IMR Press / FBL / Volume 16 / Issue 6 / DOI: 10.2741/3841

Frontiers in Bioscience-Landmark (FBL) is published by IMR Press from Volume 26 Issue 5 (2021). Previous articles were published by another publisher on a subscription basis, and they are hosted by IMR Press on imrpress.com as a courtesy and upon agreement with Frontiers in Bioscience.

Open Access Article
Canonical and variant histones of protozoan parasites
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1 Laboratorio de Parasitologia Molecular, Instituto de Investigaciones Biotecnologicas-Instituto Tecnologico Chascomus (IIB-INTECH), UNSAM-CONICET, Chascomus 7130, Argentina
2 Department of Pharmacology and Toxicology, Indiana University School of Medicine, Indianapolis, Indiana 46202,USA

Academic Editor: Sergio Angel

Front. Biosci. (Landmark Ed) 2011, 16(6), 2086–2105; https://doi.org/10.2741/3841
Published: 1 June 2011
(This article belongs to the Special Issue Novel contributions from protozoa to molecular and cellular biology)
Abstract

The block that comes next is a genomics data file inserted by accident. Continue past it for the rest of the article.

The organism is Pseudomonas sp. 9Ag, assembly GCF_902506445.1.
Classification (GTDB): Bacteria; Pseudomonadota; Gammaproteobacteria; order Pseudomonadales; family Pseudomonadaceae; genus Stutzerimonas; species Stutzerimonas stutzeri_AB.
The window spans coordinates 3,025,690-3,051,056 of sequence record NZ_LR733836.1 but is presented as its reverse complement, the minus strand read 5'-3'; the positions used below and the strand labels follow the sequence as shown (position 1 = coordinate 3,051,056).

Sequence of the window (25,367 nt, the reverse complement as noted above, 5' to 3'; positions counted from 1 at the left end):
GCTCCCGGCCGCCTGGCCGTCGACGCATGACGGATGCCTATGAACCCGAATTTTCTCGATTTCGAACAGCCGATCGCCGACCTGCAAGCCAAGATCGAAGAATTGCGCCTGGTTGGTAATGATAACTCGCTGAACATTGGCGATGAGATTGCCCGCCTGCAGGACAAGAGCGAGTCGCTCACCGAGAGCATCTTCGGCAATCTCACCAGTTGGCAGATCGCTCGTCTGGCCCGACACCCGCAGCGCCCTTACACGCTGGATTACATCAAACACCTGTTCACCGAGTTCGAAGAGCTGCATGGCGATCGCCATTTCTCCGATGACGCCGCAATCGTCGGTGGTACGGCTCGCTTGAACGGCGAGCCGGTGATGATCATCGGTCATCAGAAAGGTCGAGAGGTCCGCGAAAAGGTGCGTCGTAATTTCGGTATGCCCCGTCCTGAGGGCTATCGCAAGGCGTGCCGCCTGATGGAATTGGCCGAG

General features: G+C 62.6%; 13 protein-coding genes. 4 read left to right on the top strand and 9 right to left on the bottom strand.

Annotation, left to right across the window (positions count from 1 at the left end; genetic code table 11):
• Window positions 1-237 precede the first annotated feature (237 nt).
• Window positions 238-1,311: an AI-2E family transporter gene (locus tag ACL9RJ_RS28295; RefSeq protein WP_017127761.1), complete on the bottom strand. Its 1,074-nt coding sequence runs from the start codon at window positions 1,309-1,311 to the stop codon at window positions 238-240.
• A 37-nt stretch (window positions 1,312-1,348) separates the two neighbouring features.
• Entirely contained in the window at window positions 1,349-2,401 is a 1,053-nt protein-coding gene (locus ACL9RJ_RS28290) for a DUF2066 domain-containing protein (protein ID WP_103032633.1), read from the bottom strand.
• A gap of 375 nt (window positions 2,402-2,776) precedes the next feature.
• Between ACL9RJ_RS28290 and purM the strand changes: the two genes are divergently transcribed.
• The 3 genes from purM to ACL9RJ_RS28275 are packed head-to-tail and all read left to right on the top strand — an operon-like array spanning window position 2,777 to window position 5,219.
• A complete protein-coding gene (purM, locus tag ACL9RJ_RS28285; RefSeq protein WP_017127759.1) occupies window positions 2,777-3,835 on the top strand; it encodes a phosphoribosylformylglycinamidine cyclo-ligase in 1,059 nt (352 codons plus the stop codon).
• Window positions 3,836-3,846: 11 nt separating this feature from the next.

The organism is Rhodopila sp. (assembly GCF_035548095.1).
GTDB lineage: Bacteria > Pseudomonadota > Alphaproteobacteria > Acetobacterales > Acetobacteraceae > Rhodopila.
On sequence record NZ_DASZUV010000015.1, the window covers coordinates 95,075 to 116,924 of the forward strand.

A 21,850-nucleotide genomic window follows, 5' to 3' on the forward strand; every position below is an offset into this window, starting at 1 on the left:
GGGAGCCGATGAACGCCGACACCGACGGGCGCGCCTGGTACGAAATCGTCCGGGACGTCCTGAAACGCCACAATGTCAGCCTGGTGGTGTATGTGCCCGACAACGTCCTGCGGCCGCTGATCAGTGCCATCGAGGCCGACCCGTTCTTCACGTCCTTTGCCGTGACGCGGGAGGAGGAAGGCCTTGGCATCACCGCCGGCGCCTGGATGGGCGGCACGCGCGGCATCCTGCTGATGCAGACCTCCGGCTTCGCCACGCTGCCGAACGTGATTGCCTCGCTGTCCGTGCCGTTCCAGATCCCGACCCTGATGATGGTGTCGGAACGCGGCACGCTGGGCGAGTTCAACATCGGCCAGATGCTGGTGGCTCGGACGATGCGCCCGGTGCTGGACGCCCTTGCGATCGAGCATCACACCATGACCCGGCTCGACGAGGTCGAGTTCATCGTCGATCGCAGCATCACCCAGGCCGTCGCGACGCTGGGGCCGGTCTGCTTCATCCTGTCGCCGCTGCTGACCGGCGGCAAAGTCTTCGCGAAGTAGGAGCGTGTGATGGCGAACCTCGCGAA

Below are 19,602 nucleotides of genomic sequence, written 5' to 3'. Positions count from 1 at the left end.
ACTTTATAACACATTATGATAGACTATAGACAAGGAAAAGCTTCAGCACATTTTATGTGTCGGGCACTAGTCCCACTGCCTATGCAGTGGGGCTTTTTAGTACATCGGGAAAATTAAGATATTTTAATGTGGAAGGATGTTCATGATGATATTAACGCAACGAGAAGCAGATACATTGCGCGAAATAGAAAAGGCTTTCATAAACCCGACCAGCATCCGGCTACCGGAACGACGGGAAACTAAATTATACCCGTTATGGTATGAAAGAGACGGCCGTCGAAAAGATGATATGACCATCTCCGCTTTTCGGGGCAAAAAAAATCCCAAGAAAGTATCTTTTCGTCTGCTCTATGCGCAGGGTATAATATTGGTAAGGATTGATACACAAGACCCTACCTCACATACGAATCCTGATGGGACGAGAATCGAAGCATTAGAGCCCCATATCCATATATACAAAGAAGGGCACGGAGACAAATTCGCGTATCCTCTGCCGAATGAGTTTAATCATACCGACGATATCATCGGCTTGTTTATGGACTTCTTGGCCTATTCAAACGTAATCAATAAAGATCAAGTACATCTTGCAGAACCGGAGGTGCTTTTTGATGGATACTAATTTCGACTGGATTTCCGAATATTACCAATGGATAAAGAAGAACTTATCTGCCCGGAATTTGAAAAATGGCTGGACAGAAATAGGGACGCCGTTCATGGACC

Protozoan parasites have tremendously diverse lifestyles that require adaptation to a remarkable assortment of different environmental conditions. In order to complete their life cycles, protozoan parasites rely on fine-tuning gene expression. In general, protozoa use novel regulatory elements, transcription factors, and epigenetic mechanisms to regulate their transcriptomes. One of the most surprising findings includes the nature of their histones—these primitive eukaryotes lack some histones yet harbor novel histone variants of unknown function. In this review, we describe the histone components of different protozoan parasites based on literature and database searching. We summarize the key discoveries regarding histones and histone variants and their impact on chromatin regulation in protozoan parasites. In addition, we list histone genes IDs, sequences, and genomic localization of several protozoan parasites and Microsporidia histones, obtained from a thorough search of genome databases. We then compare these findings with those observed in higher eukaryotes, allowing us to highlight some novel aspects of epigenetic regulation in protists and to propose questions to be addressed in the upcoming years.

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